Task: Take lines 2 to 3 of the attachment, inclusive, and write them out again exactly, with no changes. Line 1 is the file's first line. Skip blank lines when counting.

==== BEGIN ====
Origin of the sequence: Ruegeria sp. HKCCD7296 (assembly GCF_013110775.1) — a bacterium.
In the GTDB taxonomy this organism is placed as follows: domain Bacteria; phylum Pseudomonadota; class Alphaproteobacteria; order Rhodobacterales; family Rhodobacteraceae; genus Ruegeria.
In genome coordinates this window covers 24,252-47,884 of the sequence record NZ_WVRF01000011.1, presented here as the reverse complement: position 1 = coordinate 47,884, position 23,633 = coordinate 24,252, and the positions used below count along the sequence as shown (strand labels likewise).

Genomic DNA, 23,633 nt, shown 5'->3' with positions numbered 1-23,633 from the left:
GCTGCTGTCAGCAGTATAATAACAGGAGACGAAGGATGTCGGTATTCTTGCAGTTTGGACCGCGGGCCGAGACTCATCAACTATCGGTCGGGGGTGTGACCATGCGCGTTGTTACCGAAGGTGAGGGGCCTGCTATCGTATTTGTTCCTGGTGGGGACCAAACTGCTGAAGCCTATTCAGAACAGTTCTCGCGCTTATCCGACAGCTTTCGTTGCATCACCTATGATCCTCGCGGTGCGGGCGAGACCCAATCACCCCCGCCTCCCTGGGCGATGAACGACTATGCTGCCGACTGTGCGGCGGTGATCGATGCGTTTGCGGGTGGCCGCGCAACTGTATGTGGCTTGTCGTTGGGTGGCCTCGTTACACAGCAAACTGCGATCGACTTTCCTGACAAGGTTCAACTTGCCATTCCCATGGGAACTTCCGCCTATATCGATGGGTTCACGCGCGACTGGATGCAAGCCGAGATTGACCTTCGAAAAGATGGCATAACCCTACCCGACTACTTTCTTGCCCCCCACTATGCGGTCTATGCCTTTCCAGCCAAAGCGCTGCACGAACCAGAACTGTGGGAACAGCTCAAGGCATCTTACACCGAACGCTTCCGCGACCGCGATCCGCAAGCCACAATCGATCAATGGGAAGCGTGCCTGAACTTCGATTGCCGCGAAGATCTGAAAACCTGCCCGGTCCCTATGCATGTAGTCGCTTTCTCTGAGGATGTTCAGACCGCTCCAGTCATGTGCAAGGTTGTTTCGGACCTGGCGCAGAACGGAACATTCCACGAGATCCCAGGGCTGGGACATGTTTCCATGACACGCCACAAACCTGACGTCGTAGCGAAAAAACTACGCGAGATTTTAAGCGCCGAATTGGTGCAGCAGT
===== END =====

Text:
In the GTDB taxonomy this organism is placed as follows: domain Bacteria; phylum Pseudomonadota; class Alphaproteobacteria; order Rhodobacterales; family Rhodobacteraceae; genus Ruegeria.
In genome coordinates this window covers 24,252-47,884 of the sequence record NZ_WVRF01000011.1, presented here as the reverse complement: position 1 = coordinate 47,884, position 23,633 = coordinate 24,252, and the positions used below count along the sequence as shown (strand labels likewise).